Today in Music History
A Daily Look at Music History For Violin Students
A Look at What Happened on Today's Date
Long, Long Ago . . . Or Maybe Just Last Year
TODAY IS
September 6
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Henry Kimball Hadley was born in Somerville, Massachusetts, on December 20, 1871. His father taught music in the Somerville public schools, and Hadley received his first music lessons from him. Hadley also studied violin under Henry Heindl and Charles Allen, harmony under Stephen A. Emery, and counterpoint and composition with George W. Chadwick. By age twenty-one Hadley had composed a string quartet, and a dramatic overture for orchestra.
Henry Kimball Hadley
1871-1937
In 1894, Hadley went to Vienna to study with musicologist Eusebius Mandyczewski, who had produced editions of the works of Schubert, Beethoven, Haydn, Brahms and Caldera.
In 1900 Hadley made his conducting debut. Seeking to perfect his condcuting technique, Hadley returned to Europe in 1906, and studied with Ludwig Thuille.  Thuille introduced Hadley to the music of Reger, Mahler and Richard Strauss. He also guest-conducted orchestras in Berlin, Warsaw and at the Stadttheater in Mainz.

In 1909 Hadley became conductor of the Seattle Symphony Orchestra. In 1911 he became the first conductor of the San Francisco Symphony.  In 1915 Hadley left his post in San Francisco to pursue composition full-time.  He did return to the podium from time to time as guest conductor for such organizations as the London Symphony and Boston Symphony.  1920-27 Hadley was associate conductor of the New York Philharmonic Society.  In 1929 he formed the Manhattan Symphony Orchestra.  In these posts he introduced many of his own compositions, and became a strong supporter of other American composers, whose works had not gained favor with American critics who believed that European music was much more worthy of performance.

Hadley died September 6, 1937.

Was Hadley important in American music?  Here is a partial list of his accomplishments.
*He composed the first original, synchronized score for a motion picture.
*His opera,
Cleopatra's Night, was the first American opera performed more than one season at the Metropolitan Opera.
*He was also the first American to conduct an opera at the Metropolitan Opera.
*He was the first American engaged as Music Director of a prominent American symphony orchestra.
*He was the first American to conduct the Concertgebouw Orchestra, Berlin Philharmonic and other major orchestras in England, Germany, France, Argentina and Japan.
*He was one of the founders of the Berkshire Music Festival (later known as Tanglewood). He conducted the first season's programs . . . 3 concerts attended by 10,000 people. The orchestra was the New York Philharmonic.

He wrote 5 symphonies, operas, operettas, incidental music, musicals, ballet suites, band pieces, overtures, tone poems, cantatas, hymns, oratorios, anthems, choral pieces, string quartets, a piano quintet, piano pieces, and many songs. After his death, Hadley's music fell out of favor with listeners due to changing tastes.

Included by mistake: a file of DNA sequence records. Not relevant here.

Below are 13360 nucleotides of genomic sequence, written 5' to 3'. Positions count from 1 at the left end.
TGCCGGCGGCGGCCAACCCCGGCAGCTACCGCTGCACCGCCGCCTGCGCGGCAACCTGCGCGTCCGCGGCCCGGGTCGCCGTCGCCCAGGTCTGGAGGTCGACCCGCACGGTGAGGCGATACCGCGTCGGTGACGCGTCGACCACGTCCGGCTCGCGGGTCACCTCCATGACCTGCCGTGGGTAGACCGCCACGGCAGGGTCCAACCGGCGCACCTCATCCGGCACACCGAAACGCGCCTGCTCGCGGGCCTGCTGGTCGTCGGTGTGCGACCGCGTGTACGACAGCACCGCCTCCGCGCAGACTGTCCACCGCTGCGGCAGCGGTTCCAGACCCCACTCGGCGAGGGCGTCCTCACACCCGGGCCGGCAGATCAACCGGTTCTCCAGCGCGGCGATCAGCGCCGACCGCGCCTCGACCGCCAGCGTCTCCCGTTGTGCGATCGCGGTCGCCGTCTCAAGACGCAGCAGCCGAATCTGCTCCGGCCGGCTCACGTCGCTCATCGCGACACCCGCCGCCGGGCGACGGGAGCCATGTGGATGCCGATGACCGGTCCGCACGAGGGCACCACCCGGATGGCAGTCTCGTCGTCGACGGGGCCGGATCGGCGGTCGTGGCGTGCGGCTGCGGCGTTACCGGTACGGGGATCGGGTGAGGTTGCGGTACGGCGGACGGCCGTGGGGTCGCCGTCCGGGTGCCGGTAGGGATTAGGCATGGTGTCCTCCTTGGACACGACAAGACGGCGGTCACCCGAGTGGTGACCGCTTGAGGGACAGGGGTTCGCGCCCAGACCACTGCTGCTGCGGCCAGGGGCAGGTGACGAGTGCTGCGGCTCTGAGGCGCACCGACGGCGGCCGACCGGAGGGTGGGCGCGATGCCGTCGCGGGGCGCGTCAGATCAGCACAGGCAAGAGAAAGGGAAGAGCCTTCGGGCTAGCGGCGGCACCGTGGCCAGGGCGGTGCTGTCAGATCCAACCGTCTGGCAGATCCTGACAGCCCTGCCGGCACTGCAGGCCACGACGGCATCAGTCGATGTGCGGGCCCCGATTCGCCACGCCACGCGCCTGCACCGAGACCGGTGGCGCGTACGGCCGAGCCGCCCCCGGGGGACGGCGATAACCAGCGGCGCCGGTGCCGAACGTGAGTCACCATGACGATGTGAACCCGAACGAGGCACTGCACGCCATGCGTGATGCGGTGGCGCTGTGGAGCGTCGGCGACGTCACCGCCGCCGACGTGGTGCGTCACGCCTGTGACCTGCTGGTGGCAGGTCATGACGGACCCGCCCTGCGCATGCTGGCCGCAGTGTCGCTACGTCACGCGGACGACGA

1781 - Anton Diabelli,  Austrian composer and music publisher, was born.

1791 - First performance Mozart's opera La Clemenza di Tito.

1882 - John Powell, US composer, pianist and musicologist, was born.

1910 - First performance of Ralph Vaughan Williams's Fantasia on a Theme of Thomas Tallis.

1923 - William Kraft, US composer, percussionist and conductor, was born.

1928 - Yevgeny Svetlanov, Russian composer and conductor, was born. Led his nation's State Symphony for 35 years.

1938 - Joan Tower, US composer, was born.

1957 - The first flexi-disc was produced and used in a promotion for a Nestle chocolate bar.

1958 - Georgia Gibbs sang The Hula-Hoop Song on The Ed Sullivan Show. The first national exposure for the Hula-Hoop.  The song didn't last, the Hula-Hoop is still going strong--Here's a Hula Hoop book at Amazon

1968 - Eric Clapton recorded his guitar solo on The Beatles' While My Guitar Gently Weeps.

1979 - First performance of Oliver Knussen's Symphony No. 3. BBC Symphony in London.

1994 - Legendary country artist Ernest Tubb died. 
See his music at Amazon.com
Country artist Gene Autry (see below) had his tonsils removed in 1939, which caused him problems because he could no longer do something.  Can You Guess what he couldn't do?  
Look at the Bottom of the Page for the Answer.
When Gene Autry's tonsils were removed he couldn't yodel any more! Listen to Track 2--Gene Autry at Amazon.com

Did You See The Color Clues?

By the way, here is an online yodeling course. Enter at your own risk.

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Where the Wild Things Are
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MOZART Violin Concerto No. 3 in G major, KV216 (Digitally Remastered edition) - sheet music at www.sheetmusicplus.com
MOZART Violin Concerto No...
Mozart La Clemenza di Tito
Mozart's Opera
La Clemenza di Tito
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